Last, Flynn also notes that active commissions, especially the Nashiri trial, have ruled on the same question in favor of the government’s position. While the Nashiri finding does not bind Judge Rubin, Flynn posits it should be informative.

Commander Flynn then addresses the arguments made in the defense’s countermotion. He believes that the defense is arguing that al Hadi is invoking the Sixth Amendment right to a public trial, which therefore entitles the public to attend his deposition. Flynn argues that, while the defense invokes Waller v. Georgia (1984), that the case is not relevant because it addresses a motion to suppress—which is part of a criminal trial—and not depositions or other preliminary proceedings. Commander Flynn also notes that the government disagrees that al Hadi can invoke the Sixth Amendment in the first instance. Commander Flynn concedes that the accused has a right to a public trial, but insists that right emanates from the MCA, not the Sixth Amendment.

Thurschwell then speaks for the defense. He first clarifies that the defense only seeks, at a minimum, to ensure that the same public access permitted for other trial proceedings applies to the deposition. He next addresses the government’s characterization of Waller. Thurschwell argues that at a minimum, Waller requires that any part of the deposition that addresses a suppression motion must be public. He also emphasizes the court’s reasoning in Waller, saying that that court held:

It was sufficiently important and sufficiently resembled the kind of hearing that is a trial … and that it served the same purpose that the Sixth Amendment right to a public trial would serve to allow the public to see it.

Thurschwell argues that the rest of the deposition is going to be considered trial testimony, and therefore is covered by the public trial requirement. Thurschwell also argues that because Rule 806 does not specifically address the publicity question, it should be understood in the context of the Sixth Amendment requirement. By his reasoning, if the public trial requirement applies to a suppression hearing, then it should apply to a deposition regardless of whether a deposition is a pretrial proceeding.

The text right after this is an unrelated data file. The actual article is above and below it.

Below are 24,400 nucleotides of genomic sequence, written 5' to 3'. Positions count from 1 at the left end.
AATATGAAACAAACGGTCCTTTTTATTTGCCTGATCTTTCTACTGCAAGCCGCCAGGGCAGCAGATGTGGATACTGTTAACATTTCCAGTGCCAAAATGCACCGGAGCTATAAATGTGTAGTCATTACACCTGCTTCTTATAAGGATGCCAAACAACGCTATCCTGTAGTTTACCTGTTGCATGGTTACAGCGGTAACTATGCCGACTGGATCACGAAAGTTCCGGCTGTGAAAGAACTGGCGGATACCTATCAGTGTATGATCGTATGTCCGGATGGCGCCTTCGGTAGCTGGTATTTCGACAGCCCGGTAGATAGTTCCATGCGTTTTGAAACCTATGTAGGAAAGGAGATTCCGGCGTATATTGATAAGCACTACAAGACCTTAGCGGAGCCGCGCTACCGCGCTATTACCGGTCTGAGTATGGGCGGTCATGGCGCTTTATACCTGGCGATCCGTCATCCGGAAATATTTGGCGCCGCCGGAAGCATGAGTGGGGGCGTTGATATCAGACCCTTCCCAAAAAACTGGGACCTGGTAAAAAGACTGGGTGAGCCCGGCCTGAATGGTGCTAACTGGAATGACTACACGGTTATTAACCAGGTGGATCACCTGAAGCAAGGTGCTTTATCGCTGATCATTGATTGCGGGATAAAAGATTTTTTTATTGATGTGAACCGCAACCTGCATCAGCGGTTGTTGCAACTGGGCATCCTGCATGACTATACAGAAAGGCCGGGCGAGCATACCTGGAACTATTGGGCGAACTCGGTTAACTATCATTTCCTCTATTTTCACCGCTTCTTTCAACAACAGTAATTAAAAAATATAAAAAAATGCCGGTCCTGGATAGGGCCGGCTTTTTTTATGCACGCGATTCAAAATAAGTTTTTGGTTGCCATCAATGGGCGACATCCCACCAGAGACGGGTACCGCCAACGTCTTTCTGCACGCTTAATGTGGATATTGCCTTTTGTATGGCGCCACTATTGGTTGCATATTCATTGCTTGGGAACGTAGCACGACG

Thurschwell is unconvinced by the government’s assertion that objections will not be adjudicated during the deposition--he believe some might be. Further, he argues that it is important for the public to see objections themselves (even if they are not ruled on) in order to determine a witness's’ credibility and “keep the government honest.” That is especially important since the government plans to send al Darbi to Saudi Arabia before the deposition tapes would be seen in court. Thurschwell advances that the government fails to take seriously:

The distinctions amongst the rights granted by Rule 806, the rights granted by the first amendment, the common law right of press access to judicial records — these are three separate things — as opposed to the Sixth Amendment right to a public trial that belongs only to the defendant.

Thurschwell notes that none of the cases they government cites deal with the Sixth Amendment right to a public trial. In each, the defendants waived their right to a public trial in favor of their right to a fair trial, which required limitations on public access to avoid tainting the jury pool. But al Hadi waived his right to a fair trial and invokes his right to a public trial, requiring al Darbi to be deposed in public view.

Thurschwell also notes that there is precedent from the military commissions that remedies the government’s concerns about prejudice. In Mohammad, Judge Pohl wrote

Any potential taint from pretrial publicity caused by the deposition can be explored and remedied by voir dire and proper instruction from the military judge.

Without an explanation for why al Darbi’s deposition differs from the Mohammad case, Thurschwell argues that the court should defer to Judge Pohl’s view. Lastly, he notes that in Nashiri, the deliberations about deposition publicity did not address whether Nashiri had waived his right to a public trial, so the case may not be analogous and Judge Rubin should not consider it in this deliberation.